Free, the word being avoided by nobody is prioritized more when traveling. Speaking of traveling, when you visit Tokyo, one of the biggest cities surrounded by skyscrapers, you would likely to feel to go up and as high as possible to grasp and say “wow… how tiny the world is.” by looking down. Not only you can see the whole view of the concrete jungle, but also you can find many unique architected buildings and towers such as Tokyo Tower and Tokyo Skytree. However, naturally and needless to say, you climb up to Tokyo Tower and you cannot see the Tokyo Tower. Or, have you ever checked the entrance fee of Tokyo Skytree? Which is not so much wallet-friendly and a long line-up may be needed. To see both great day and night view of Tokyo conveniently and reasonably, here are some office buildings that you can enter their observation deck by free!

Shinjuku Nomura Building

Surrounded by several restaurants, the very calm observation deck shows the view from other buildings of West Shinjuku, to residential areas of western Tokyo such as Nakano and Tama. In the sunny winter, when the air is crisp and clear, you can see the Mt. Fuji on the left side.
Use the elevator which indicates going to 49th and 50th floors, and gets off 50th, the top floor height of 200m above ground level. Note that using the tripod is not allowed.

Address; 1-26-2, Nishi-Shinjuku, Shinjuku-ku, Tokyo, 163-0590
Hours; 7 a.m. to 0 a.m. (weekdays), 8 a.m. to 11 p.m. (weekends)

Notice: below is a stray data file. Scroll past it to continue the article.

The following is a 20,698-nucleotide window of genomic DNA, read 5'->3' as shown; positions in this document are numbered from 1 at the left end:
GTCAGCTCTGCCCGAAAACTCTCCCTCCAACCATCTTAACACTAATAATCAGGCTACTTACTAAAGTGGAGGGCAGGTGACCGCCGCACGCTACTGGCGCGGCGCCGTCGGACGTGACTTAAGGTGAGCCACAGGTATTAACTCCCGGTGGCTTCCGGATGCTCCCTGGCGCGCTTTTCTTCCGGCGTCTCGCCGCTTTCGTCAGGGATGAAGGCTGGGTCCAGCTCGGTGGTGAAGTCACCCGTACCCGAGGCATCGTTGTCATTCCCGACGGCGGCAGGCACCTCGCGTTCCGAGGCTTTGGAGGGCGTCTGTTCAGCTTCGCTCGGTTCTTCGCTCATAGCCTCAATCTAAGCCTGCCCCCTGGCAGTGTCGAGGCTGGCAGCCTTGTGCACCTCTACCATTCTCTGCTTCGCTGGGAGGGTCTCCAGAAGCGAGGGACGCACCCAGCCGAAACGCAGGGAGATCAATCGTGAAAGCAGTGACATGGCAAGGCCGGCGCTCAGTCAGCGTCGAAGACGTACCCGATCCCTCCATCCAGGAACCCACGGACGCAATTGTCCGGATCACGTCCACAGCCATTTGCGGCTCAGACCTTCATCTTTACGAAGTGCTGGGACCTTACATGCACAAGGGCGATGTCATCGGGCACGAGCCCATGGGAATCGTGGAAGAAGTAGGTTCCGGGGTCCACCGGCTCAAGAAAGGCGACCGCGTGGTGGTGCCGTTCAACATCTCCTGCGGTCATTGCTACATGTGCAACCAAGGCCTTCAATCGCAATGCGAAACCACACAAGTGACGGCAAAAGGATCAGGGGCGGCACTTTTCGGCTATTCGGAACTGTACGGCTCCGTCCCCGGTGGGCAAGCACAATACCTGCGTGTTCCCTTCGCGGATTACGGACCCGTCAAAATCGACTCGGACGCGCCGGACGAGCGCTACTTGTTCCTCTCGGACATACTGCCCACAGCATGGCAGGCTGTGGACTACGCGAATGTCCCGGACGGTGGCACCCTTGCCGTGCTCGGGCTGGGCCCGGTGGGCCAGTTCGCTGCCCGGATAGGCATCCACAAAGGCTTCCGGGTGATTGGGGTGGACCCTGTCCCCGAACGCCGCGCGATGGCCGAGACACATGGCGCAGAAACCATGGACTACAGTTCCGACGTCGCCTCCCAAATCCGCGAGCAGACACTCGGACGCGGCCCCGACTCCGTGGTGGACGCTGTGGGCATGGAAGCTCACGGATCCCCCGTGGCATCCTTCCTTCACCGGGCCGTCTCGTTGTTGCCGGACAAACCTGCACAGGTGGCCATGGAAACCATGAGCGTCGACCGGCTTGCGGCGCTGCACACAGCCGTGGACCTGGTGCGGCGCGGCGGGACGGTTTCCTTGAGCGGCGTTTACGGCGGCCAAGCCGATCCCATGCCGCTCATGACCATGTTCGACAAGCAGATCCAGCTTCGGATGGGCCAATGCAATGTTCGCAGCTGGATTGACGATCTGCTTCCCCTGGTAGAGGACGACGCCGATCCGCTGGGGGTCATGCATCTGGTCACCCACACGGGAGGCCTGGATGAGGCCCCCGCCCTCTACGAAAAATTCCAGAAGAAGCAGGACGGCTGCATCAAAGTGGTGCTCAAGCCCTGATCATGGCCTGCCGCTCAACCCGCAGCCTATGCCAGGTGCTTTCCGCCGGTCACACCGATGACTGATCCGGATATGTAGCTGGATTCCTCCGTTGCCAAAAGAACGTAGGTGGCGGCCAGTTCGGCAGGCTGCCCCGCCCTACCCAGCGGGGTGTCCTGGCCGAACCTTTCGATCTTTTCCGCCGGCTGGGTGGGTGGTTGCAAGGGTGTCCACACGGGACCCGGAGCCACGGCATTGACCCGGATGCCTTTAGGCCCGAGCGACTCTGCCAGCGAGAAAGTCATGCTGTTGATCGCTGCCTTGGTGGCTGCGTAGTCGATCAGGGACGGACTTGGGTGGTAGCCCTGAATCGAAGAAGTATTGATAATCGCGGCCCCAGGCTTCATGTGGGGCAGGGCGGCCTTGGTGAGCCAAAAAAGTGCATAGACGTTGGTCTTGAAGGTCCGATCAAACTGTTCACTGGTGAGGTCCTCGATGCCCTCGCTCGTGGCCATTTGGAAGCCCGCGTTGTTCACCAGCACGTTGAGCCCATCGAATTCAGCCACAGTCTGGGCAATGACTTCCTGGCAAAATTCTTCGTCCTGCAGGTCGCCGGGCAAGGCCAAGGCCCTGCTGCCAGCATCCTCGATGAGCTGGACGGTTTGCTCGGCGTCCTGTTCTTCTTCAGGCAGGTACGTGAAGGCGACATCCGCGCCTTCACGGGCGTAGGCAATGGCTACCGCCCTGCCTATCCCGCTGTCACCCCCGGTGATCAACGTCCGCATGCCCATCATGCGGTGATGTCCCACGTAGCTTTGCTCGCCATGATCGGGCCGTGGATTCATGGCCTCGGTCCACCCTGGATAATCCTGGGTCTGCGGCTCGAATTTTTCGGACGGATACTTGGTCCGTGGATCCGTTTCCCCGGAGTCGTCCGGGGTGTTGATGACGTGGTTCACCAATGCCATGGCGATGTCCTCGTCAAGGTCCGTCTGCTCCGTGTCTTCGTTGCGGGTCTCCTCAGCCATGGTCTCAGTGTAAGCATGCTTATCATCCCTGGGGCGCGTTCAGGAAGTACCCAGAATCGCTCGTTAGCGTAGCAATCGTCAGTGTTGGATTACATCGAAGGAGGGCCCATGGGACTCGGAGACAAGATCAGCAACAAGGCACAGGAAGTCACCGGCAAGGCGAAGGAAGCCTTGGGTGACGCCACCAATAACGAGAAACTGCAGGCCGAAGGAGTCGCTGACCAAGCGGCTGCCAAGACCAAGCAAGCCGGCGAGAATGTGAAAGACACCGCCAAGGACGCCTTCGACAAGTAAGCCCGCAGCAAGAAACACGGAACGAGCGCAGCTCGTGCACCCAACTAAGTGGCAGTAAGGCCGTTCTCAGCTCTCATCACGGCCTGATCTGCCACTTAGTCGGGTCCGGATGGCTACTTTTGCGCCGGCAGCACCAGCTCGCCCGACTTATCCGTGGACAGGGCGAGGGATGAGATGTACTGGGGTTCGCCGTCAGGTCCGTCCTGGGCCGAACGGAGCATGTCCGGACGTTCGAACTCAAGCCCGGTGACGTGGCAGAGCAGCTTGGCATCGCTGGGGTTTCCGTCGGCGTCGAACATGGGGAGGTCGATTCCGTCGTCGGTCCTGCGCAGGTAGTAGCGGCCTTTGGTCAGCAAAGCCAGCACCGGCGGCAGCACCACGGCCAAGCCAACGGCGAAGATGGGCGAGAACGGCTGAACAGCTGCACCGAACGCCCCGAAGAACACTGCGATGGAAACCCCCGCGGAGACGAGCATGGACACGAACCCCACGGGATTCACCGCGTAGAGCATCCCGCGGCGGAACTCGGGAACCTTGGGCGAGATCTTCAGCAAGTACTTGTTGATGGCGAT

Tokyo Metropolitan Government Building

Two observatories located on North and South, show the mostly same view, so choose the one you prefer. Those two are connected on only the main floor, so if you want to visit both, you need to go back to the main floor and change the elevator to get to another. However, note that the South will be closed due to the construction starting 1st September 2018 until the spring of 2019. After the quick security baggage check, take the dedicated “Observatories Elevator” from the first floor of No.1 Building to climb up to the 45th floor, a height of 202m above ground level.

From Tokyo Tower to Tokyo Skytree, Roppongi to Mt. Fuji, you can cover almost all of the landmarks of Tokyo.

Tokyo Metropolitan Government provides the app Tokyo Sky Guide which helps you to observe by several languages. Download it beforehand, and scan the code and you will get the information. Using the tripod is not allowed.

Address; 2-8-1, Nishi-Shinjuku, Shinjuku, Tokyo, 163-8001
Hours;

North Observatory; 9:30 a.m. to 11 p.m. (last entrance at 10:30 p.m.)
Closed on the second and fourth Monday of every month

South Observatory; 9:30 a.m. to 5:30 p.m. (last entrance at 5 p.m.)
Closed on the first and third Tuesday of every month

 

Shinjuku NS Buildings

Honestly, it’s not really an observatory, but still, you can see the city view, especially the best spot to see the whole view of the Tokyo Metropolitan Government Building. Use the Sky Elevator which directly takes you to the 29th floor. Note that 30th floor is just the conference hall and no observation deck. Some restaurants have seats with a great view, good for the special dinner with your loved ones!
For your information, the building itself is very beautiful and worth to take a picture of the ceiling on the first floor.

Address; 2-4-1, Nishi-Shinjuku, Shinjuku, Tokyo, 163-0813
Hours; Open hours are depending on each restaurant (mostly opens at midnight)

 

Closed

Very sadly, a few observatories around Shinjuku have been closed.
In case you have found those of buildings’ name on the internet and planned to go,
and here’s a list of closed buildings as of August 2018.

Shinjuku Sumitomo Building
Shinjuku Center Building

 

After being charmed by the city light on the night sky, let’s go back to your hotel and rest up for tomorrow.

 

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